April 3, 2006

‘Ruthless’ Employers Are Sacking People

Posted in Uncategorized at 11:27 am by thelawthoughts

I don’t often swear, especially in this public forum, but The Hon. John Winston Howard gives me the shits.

Apparently, “new industrial relations laws are being misused by ruthless bosses as an opportunity to sack people”. The cases quoted in the Herald Sun report are an abattoir sacking workers and placing others on 24 hour contracts, and another which sacked its entire workforce, subsequently reinstating them with a $180 a week pay cut.

The reason this gets me is that the Government knew this is exactly what would happen. They feed people a whole pile of crap about the wonderful things that are going to come from this legislation, but then when the Bill becomes Act and then Law, they worry about a few unforeseen ‘rouges’, who are just buggering up this fair new system for everybody.

Nothing is worse than when you are fed bald faced crap from politicians and you know they know it is crap.

If there are ‘good reports’ to come, Mr. Howard and Mr. Andrews, and the positive aspects of the legislation will become obvious soon, better get your skates on boys. People won’t accept this rubbish much longer.

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2 Comments »

  1. An economics lecturer once said to me that there is no new government policy which is a pareto improvement. That means that there is no policy the government can bring in to make one person better off without making someone else worse off. It just comes down to social welfare preferences, which is really the key distinction between our political parties regarding economics.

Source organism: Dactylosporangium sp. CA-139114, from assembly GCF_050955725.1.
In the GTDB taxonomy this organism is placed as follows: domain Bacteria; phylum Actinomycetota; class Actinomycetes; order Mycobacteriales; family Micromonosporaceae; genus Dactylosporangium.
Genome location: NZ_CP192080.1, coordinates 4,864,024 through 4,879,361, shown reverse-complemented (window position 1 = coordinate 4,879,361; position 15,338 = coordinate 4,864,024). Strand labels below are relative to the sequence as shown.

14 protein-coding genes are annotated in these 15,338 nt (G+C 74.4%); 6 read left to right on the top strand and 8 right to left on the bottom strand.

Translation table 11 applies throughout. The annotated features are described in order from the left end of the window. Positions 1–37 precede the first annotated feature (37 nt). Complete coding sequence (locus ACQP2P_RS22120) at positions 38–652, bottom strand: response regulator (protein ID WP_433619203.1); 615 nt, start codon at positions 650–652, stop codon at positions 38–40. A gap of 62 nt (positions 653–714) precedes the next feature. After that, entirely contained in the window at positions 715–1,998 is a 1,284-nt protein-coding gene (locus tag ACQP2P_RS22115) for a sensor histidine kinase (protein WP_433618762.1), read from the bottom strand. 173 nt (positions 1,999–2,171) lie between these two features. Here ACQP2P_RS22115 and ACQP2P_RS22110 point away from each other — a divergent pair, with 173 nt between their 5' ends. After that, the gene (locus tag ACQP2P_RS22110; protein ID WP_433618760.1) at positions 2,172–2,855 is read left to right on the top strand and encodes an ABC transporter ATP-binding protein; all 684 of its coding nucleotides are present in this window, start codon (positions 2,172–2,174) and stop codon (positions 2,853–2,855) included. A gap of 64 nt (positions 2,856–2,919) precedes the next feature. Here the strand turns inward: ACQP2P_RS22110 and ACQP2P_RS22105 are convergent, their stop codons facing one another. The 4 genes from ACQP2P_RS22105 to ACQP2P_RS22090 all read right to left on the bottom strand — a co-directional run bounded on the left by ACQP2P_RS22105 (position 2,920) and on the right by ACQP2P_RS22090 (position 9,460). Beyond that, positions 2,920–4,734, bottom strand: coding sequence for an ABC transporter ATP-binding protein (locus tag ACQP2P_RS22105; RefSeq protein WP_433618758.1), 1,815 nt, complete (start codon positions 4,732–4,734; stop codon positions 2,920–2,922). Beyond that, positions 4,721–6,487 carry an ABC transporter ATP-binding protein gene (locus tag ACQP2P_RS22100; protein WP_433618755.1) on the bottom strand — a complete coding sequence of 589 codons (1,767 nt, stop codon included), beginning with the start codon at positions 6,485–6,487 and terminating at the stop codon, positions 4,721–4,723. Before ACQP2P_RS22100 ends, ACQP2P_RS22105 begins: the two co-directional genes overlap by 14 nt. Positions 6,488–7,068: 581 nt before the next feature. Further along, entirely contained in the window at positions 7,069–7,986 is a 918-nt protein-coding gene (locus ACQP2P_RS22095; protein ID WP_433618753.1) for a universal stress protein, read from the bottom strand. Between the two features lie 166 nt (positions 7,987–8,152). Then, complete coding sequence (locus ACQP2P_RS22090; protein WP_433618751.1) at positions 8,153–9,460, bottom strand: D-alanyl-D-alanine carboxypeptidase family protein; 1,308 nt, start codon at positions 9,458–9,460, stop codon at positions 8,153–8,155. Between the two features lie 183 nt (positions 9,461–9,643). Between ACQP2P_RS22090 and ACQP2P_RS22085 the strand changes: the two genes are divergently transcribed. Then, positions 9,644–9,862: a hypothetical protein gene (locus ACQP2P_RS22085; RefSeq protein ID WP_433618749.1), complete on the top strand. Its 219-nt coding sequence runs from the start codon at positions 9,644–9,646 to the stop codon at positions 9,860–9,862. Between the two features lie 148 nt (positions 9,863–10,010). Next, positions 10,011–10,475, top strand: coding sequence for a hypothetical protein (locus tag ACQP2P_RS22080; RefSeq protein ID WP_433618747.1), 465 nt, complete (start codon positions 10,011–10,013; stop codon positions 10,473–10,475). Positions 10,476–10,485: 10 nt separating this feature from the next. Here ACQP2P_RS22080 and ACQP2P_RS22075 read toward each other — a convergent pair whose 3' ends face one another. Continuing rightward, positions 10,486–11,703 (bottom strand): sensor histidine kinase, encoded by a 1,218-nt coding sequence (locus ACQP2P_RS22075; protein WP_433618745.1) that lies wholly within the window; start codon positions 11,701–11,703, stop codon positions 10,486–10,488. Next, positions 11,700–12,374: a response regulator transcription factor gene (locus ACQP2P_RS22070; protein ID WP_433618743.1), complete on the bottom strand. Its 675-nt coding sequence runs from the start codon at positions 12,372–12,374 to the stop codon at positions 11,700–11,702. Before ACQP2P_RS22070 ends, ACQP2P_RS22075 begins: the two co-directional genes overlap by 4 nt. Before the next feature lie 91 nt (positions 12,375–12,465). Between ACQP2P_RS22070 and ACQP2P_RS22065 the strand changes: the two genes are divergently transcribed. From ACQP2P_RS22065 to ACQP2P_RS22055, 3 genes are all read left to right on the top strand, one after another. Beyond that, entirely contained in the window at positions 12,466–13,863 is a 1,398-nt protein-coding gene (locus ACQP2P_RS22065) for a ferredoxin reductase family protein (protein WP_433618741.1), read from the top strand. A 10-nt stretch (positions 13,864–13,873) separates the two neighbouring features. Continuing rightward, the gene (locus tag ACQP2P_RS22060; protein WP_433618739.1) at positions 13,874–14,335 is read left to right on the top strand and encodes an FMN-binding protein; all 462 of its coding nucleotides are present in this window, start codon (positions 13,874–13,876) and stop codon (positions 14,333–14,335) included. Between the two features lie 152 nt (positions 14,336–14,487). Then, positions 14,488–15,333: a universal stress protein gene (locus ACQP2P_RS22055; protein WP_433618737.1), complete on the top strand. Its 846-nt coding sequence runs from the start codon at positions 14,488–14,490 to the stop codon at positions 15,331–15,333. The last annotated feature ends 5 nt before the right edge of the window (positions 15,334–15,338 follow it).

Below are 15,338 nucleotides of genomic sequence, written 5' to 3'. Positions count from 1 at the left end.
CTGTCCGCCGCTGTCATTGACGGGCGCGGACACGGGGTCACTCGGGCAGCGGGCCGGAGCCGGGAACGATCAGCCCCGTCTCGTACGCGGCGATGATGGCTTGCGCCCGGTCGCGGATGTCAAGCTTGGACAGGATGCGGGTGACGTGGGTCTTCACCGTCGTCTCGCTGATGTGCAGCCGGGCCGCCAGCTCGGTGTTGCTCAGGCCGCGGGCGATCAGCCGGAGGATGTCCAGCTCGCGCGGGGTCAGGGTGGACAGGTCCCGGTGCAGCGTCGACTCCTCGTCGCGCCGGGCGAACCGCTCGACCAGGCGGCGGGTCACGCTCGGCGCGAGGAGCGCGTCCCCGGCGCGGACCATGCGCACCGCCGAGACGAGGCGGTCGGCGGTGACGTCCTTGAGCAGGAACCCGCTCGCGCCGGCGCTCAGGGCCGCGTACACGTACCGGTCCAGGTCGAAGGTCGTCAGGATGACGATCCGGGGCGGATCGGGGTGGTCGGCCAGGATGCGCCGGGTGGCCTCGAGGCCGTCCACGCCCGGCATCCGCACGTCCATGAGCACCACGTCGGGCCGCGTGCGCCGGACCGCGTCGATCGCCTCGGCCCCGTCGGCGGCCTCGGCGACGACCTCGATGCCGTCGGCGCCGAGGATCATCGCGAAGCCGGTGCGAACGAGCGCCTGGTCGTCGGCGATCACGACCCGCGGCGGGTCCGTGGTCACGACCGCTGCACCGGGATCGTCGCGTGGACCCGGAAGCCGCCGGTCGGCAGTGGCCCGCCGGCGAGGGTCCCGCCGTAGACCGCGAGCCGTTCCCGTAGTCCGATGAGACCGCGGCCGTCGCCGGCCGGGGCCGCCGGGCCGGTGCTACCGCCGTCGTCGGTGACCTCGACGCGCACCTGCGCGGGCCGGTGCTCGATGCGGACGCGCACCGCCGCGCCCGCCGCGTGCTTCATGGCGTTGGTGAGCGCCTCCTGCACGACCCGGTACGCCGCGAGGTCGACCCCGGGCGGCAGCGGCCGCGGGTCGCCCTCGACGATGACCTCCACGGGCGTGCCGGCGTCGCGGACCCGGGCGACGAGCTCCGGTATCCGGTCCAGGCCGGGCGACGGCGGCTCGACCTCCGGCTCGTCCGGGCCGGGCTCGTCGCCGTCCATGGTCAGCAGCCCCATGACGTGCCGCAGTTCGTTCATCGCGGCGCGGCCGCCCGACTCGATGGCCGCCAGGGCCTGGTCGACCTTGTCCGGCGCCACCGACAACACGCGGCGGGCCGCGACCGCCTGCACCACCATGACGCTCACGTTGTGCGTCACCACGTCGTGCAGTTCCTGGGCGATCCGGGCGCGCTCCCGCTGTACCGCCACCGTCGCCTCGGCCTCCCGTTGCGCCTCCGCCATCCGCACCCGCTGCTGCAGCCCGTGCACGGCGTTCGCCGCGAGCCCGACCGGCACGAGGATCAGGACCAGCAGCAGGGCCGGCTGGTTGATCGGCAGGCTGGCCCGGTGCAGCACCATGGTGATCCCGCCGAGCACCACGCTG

But your right it is a bit rich. Just like all the freedom of association crap that you get fed.

    I mean imagine that. There are people who don’t want to join a union but a excluded from jobs.

    I think we get fed lies from both buffets of IR.

  2. I agree completely. Governments have a right to implement policies for which they are elected to implement. The two problems with this in the case of IR, in my view are (1) they lied to the aspirational voters who are in the kinds of jobs that are going, but thought they would be better off because ‘the economy is going well and (2) the social welfare balance has tilted too far in favour of employers.

    I wrote a while ago that we had been down a road which showed a similar balance when kids were down coal mines and eating cotton wool for dinner. It just doesn’t work. That is why we have labour rights etc and human rights treaty obligations. Legally, the problem is that these rights are purely aspirational, allowing governments to set the balance where they like, without legal smackdown.

    If we had more legally enforceable rights (where Constitutional or not) the balance would operate on a narrower spectrum than it can in this more free for all system.


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